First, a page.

» A year and a half without clear choice: Although Microsoft claims that the missing screen was replaced as soon as the issue was brought to the company’s attention, European Competition Commissioner Joaquin Almunia has announced that the EU is once again on the case. “We are now opening formal proceedings against the company,” said Almunia in a press release, adding, “If following our investigation, this breach is confirmed – and Microsoft seems to acknowledge the facts here – this could have severe consequences.”
» Barnes & Noble’s market value Friday: $792 million. That’s right, one product line at Barnes & Noble is now worth twice as much as the entire company was worth three days ago. As a result of the deal, the company’s shares shot up 85 percent in early trading this morning. Before now, the company had been struggling a bit recently, suggesting wider losses as of January as the company ramped up marketing for the Nook. Microsoft’s deal could make those losses a little less painful. The deal also includes a Nook app for Windows 8.
» On the plus side, that number’s falling: Between 1990 and 2008, roughly 7.3 children and teens per 100,000 fell out of windows each year, which is actually down — especially in areas that have pushed safety campaigns to prevent this from happening. However, it’s not the case in every city. In New York and Boston, previous studies have shown 96 percent declines. In this study, that level is much lower.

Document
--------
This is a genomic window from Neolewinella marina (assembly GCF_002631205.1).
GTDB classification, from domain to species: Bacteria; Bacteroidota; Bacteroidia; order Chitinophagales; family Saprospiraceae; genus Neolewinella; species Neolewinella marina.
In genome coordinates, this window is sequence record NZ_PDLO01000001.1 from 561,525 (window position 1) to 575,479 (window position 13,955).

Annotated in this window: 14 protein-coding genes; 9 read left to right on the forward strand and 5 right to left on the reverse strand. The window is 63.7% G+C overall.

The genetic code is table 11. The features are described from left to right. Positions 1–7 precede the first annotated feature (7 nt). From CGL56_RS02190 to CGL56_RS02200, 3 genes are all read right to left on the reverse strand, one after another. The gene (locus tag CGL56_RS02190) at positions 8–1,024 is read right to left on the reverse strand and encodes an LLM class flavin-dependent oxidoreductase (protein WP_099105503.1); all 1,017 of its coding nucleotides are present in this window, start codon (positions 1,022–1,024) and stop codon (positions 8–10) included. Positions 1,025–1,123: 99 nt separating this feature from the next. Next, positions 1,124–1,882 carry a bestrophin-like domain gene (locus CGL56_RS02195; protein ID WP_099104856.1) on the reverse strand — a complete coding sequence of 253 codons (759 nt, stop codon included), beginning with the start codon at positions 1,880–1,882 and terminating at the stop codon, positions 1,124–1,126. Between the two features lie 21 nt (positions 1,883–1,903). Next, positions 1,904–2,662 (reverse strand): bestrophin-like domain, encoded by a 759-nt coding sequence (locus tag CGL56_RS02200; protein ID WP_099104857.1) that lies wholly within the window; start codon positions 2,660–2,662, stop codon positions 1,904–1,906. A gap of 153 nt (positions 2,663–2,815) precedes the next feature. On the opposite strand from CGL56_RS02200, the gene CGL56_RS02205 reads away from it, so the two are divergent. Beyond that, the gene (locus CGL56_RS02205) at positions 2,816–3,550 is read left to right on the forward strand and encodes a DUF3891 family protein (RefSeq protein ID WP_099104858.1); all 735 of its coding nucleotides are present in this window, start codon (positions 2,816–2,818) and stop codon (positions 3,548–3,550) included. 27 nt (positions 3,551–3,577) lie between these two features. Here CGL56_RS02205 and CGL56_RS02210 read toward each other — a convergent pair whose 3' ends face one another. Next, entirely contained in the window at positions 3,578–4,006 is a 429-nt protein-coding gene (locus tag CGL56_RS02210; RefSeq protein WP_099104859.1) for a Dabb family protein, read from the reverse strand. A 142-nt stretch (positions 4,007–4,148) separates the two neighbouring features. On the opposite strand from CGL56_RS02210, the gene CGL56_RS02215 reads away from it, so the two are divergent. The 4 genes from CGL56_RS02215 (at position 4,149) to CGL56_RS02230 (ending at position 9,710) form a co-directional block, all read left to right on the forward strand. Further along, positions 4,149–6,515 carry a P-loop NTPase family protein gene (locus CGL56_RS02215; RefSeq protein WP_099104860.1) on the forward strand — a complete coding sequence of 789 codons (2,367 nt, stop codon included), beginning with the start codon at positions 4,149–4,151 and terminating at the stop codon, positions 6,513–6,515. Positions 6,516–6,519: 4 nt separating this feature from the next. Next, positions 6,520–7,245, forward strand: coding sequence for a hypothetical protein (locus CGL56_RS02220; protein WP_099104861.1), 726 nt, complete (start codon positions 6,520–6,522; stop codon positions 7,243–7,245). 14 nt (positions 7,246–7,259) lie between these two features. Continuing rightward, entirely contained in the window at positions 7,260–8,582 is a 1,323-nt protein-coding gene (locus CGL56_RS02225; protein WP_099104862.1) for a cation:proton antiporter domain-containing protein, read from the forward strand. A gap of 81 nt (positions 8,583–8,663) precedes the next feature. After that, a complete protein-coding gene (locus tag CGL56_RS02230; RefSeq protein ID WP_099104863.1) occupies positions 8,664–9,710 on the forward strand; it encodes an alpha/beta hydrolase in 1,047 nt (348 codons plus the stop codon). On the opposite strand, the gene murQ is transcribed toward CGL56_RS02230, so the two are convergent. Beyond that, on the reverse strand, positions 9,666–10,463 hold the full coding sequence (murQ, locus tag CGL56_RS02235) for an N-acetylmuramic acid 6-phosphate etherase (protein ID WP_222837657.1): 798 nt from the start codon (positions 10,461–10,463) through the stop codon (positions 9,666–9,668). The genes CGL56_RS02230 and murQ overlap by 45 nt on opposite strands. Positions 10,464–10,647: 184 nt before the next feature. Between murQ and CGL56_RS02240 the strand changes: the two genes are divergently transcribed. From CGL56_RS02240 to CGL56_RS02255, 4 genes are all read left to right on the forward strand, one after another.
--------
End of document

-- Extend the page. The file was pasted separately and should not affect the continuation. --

» Then again, a lot has: The computer industry has evolved away from Microsoft’s model while still remaining tightly attached to it. With the growth of tablets and mobile phones (two markets where Microsoft simply struggles to stay afloat), and the evolution of open-source and Web apps into methods that get around Microsoft’s dominance, in many ways the company is weaker, even if we mostly still use Windows, even though OSX is probably better. Also, we think Google’s Chromebooks could chip into Microsoft’s market share in short order. None of these things are the Justice Department’s doing, though. The tech industry, instead, worked around Microsoft.
» On the plus side: Not everywhere was like San Francisco, apparently. The phone was reportedly sold out at stores in other major cities, including Atlanta, and around the world, the phone is faring much better than in the iPhone-heavy Bay Area. The lesson here: Are Maroon 5 fans really interested in buying a Windows phone?
Complexity kills. Complexity sucks the life out of users, developers and IT. Complexity makes products difficult to plan, build, test and use. Complexity introduces security challenges. Complexity causes administrator frustration.Departing Microsoft Chief Software Architect Ray Ozzie • In a “post-apocalyptic” memo he released recently to Microsoft employees. What’s interesting about the memo is that it barely even mentions Windows, but instead emphasizes that Microsoft needs to change its overall approach to cheap, easy-to-use devices if it wants to stay in the game. In fact, in a tag cloud someone did of the memo, the top two words were “devices” and “services,” two things that other companies do much better than Microsoft right now. source (via)